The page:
Beecher (Flint, Michigan) star Jalen Terry sat pensive for a few moments once the question was posed.
If he could play with anyone in the country at Michigan State basketball, who would it be?
“Probably Isaiah (Jackson),” Terry said after practicing with his AAU team, The Family, on Monday night in Madison Heights.
Terry, a 5-foot-10 point guard and the No. 54 prospect for the class of 2020 who committed to MSU in April, is hoping to sway his friend, Jackson.
A 6-9 forward and a 5-star recruit ranked 17th in the nation for 2020 once played at Old Redford (Detroit) and was at at SPIRE Academy (Geneva, Ohio) last season, Jackson is returning to Michigan for his senior year at Waterford Mott.
Terry said he and Jackson, who both play for The Family, and MSU freshman (and Jackson’s ex-high school teammate) Rocket Watts would “be great. That would dominate.”
“That’s a national championship.”
Terry, 17, is following in the footsteps of Watts and MSU point guard Cassius Winston with The Family. Terry said he and Winston are friendly, and he sees aspects of his game that translate to Michigan State, especially with how Winston, last season’s Big Ten player of the year, operates.
“They keep the ball in the guard’s hands,” Terry said, “and that’s something I like to do, I can control the pace of the game.”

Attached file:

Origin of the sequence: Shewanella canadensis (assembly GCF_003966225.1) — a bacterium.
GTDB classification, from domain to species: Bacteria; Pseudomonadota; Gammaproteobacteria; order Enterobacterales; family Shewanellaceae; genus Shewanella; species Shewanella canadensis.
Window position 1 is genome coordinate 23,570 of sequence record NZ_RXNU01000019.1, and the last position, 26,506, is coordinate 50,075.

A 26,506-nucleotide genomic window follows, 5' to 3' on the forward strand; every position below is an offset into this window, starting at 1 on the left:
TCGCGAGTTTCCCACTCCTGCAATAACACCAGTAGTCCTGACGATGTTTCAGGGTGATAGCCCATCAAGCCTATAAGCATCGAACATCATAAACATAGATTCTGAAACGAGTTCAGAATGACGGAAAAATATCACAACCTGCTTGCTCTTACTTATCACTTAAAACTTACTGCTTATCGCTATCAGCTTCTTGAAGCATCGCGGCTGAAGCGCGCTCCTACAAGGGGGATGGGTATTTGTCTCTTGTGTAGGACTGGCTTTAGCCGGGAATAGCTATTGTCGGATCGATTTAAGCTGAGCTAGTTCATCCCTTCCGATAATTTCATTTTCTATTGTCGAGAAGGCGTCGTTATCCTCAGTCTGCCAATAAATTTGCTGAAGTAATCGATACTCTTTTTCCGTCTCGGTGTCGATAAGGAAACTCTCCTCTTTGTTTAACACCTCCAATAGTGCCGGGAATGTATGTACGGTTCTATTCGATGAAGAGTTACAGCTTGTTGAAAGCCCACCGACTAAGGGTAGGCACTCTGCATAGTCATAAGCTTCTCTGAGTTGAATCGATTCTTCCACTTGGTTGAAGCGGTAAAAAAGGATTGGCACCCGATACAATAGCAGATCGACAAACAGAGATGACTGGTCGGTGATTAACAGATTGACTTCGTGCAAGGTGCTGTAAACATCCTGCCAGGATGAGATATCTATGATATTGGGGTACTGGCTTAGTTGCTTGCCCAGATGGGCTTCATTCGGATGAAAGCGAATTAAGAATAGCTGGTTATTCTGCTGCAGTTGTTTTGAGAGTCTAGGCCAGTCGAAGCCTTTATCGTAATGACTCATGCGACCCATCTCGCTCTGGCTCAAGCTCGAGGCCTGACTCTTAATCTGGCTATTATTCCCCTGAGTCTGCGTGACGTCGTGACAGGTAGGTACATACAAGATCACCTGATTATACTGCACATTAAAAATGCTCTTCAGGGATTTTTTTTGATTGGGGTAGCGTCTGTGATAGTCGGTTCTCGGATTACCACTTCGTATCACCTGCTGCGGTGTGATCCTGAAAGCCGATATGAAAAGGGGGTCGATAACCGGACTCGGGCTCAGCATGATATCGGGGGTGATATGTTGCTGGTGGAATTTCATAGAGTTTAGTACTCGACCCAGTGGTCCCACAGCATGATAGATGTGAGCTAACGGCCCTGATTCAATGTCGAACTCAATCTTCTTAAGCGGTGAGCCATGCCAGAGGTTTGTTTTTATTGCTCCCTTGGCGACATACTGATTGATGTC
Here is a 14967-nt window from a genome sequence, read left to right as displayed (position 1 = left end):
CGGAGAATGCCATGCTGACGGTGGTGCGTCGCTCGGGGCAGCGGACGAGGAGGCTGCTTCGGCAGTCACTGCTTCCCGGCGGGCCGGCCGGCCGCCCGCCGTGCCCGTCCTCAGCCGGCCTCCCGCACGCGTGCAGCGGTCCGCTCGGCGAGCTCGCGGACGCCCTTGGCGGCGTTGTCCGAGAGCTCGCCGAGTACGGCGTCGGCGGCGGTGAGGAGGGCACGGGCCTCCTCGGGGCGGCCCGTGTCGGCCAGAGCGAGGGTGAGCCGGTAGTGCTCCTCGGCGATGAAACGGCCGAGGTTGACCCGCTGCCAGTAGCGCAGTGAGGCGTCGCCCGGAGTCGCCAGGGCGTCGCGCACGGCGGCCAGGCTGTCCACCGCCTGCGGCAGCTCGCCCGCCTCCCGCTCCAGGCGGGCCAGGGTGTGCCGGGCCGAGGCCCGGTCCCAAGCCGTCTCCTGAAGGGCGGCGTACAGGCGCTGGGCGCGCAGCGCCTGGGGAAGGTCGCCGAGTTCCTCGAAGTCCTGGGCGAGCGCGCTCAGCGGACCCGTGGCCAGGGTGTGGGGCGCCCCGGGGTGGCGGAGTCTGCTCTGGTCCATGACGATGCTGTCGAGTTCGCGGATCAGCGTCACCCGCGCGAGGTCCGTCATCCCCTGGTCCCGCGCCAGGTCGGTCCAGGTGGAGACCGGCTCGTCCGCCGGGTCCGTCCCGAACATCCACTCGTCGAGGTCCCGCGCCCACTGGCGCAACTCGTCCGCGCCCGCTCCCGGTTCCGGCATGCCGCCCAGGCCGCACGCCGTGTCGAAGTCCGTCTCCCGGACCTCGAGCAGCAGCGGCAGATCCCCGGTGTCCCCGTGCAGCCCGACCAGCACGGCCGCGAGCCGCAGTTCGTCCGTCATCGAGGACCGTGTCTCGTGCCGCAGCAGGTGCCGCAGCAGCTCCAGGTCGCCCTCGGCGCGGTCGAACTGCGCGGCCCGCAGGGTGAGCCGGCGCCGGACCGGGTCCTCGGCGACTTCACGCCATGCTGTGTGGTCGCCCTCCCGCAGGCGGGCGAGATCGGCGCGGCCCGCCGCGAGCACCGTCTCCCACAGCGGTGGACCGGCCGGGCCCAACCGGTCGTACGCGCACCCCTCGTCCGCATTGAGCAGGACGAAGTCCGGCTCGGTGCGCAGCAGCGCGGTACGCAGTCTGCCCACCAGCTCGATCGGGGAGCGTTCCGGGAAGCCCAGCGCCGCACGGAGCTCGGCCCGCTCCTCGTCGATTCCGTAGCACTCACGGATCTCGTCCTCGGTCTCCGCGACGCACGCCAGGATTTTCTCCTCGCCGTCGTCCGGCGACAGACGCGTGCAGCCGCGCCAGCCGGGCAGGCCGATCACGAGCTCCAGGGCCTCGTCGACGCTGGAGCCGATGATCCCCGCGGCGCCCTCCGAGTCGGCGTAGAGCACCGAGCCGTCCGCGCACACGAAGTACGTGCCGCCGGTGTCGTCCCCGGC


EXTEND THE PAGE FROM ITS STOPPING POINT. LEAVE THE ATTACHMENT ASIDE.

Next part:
The Family is scheduled to play in the Peach Jam Tournament, a national showcase for elite high school basketball talent, this week in Augusta, Georgia, and Jackson is keeping his recruitment open despite some prodding from Terry.
“Every time we talk, he just says something about Michigan State,” Jackson said.
Jackson said he’s heard from some of Michigan basketball coach Juwan Howard’s assistant coaches but has yet to speak to Howard. Also on The Family is Benton Harbor forward Carlos “Scooby” Johnson, the No. 120 overall prospect for 2020 that both U-M and MSU are recruiting.
Terry isn’t alone in his recruiting of future teammates.
Jackson said Terry, Watts, Winston and others are all over him about MSU. Terry said he mentions it only every now and then to Jackson or other open recruits because he “doesn’t want to bug them.”
“I mean, that’s what everybody’s doing, really trying to push me,” Jackson said.
Terry’s pitch to Jackson is simple.
“I tell Isaiah, ‘you want to play with me. I’ll get you the ball when you want it.’”
Terry’s expectations for his college career are clear and wants to bring some of his talented friends with him.
“To be ready to play when I’m in,” Terry said. “Be ready to take Cassius’ spot.”